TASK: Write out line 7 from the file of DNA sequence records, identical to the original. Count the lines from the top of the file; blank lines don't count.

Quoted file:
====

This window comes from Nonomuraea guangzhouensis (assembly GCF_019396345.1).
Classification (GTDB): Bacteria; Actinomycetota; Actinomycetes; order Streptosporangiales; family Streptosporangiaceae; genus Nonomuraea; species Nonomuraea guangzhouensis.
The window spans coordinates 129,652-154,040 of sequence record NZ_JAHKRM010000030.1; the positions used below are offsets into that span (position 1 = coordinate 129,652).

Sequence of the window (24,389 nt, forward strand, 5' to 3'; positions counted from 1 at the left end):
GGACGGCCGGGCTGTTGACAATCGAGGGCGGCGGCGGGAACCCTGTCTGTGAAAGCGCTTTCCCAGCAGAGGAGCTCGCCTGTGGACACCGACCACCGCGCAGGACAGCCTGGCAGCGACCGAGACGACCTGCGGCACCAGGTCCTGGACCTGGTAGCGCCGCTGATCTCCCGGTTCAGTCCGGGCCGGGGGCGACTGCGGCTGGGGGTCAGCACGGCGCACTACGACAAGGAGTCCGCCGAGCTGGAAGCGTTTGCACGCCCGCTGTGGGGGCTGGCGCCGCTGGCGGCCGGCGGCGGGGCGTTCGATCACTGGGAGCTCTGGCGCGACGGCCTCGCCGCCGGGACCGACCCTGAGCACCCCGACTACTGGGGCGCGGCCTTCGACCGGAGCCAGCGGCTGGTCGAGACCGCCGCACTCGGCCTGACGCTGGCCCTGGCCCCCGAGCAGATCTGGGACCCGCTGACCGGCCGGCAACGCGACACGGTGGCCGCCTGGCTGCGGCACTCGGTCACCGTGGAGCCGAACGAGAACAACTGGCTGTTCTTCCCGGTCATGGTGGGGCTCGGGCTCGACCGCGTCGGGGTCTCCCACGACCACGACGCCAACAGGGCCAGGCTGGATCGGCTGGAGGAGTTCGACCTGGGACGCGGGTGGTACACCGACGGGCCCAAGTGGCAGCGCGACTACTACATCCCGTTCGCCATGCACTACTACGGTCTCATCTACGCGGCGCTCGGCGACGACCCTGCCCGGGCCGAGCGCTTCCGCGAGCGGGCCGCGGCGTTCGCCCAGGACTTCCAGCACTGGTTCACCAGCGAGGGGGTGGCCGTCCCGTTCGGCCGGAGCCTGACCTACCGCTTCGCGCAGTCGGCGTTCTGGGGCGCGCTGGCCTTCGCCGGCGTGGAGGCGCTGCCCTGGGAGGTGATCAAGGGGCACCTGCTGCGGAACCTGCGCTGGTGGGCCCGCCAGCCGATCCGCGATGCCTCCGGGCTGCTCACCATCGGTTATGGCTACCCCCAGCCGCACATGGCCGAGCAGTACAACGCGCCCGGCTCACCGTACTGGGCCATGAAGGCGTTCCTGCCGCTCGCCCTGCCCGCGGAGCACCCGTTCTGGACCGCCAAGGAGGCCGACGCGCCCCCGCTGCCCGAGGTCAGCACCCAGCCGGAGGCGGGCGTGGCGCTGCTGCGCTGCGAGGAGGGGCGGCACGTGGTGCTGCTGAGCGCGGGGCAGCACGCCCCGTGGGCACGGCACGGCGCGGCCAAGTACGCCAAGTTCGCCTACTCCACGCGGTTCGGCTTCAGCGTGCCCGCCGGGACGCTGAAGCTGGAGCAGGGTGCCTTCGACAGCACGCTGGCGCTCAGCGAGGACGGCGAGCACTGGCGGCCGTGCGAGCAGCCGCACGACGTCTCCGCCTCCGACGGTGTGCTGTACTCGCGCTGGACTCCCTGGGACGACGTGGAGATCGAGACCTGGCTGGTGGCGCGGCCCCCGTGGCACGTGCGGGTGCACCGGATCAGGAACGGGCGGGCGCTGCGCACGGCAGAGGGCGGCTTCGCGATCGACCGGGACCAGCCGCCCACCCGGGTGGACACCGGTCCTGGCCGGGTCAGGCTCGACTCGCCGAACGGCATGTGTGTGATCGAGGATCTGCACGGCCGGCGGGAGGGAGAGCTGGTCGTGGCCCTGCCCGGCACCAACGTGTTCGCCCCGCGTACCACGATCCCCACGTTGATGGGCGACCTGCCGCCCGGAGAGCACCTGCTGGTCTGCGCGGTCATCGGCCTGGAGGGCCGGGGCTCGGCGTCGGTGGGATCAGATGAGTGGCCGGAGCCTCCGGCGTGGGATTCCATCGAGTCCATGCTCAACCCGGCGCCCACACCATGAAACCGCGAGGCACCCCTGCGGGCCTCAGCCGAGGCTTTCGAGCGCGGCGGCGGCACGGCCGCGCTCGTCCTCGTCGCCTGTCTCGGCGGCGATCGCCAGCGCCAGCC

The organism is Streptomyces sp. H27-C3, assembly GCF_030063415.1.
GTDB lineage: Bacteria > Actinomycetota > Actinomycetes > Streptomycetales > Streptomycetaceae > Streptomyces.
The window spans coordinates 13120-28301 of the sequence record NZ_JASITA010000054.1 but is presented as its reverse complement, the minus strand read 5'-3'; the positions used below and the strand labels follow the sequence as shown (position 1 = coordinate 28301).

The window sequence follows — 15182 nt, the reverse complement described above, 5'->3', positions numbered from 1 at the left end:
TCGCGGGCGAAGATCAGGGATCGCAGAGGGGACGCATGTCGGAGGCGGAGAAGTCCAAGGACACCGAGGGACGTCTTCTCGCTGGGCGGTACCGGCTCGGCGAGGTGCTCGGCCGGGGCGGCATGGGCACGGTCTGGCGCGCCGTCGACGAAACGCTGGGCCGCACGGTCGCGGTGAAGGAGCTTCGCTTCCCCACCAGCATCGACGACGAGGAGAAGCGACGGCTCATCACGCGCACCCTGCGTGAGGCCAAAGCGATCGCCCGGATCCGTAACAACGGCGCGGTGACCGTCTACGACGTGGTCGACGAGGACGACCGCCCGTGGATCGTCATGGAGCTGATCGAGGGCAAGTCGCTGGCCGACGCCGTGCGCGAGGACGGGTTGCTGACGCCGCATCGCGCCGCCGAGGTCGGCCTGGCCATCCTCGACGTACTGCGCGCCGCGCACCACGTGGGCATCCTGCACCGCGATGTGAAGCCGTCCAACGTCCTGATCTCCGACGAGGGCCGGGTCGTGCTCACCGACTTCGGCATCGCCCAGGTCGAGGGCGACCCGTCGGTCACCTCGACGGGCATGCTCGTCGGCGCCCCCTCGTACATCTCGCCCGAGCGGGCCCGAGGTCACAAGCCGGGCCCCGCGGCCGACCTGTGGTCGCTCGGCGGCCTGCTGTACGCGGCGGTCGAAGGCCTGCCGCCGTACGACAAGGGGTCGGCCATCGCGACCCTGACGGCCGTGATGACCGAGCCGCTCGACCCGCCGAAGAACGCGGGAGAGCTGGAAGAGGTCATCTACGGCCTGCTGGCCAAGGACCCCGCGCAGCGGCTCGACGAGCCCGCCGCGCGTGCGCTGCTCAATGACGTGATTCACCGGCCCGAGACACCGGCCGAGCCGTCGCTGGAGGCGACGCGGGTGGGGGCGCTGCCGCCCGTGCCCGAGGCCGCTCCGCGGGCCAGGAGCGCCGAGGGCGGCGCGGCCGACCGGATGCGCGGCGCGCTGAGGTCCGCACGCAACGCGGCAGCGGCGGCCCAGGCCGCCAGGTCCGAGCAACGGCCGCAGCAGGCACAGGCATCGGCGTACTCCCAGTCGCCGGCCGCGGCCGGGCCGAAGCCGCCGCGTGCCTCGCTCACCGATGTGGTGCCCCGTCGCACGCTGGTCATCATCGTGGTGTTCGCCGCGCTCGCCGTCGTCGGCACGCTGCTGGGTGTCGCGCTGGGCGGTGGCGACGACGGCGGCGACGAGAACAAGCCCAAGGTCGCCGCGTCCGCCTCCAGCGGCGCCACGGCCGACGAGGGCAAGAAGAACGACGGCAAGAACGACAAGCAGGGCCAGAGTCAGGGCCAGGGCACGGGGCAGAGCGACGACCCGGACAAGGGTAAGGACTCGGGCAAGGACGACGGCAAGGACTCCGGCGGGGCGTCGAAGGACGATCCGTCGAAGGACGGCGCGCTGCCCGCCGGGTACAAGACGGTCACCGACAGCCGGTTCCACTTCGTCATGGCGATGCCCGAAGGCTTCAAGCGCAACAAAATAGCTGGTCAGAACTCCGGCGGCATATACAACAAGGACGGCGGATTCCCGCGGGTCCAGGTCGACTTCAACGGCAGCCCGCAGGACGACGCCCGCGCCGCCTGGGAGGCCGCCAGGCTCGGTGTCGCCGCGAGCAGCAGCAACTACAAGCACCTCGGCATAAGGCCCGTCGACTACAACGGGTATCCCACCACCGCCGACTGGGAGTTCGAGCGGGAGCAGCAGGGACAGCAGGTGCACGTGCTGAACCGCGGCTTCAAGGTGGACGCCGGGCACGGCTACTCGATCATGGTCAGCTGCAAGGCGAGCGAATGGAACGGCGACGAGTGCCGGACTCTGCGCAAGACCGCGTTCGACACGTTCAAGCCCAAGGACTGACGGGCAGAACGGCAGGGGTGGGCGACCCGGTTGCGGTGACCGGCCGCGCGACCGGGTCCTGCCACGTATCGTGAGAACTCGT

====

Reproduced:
GTDB lineage: Bacteria > Actinomycetota > Actinomycetes > Streptomycetales > Streptomycetaceae > Streptomyces.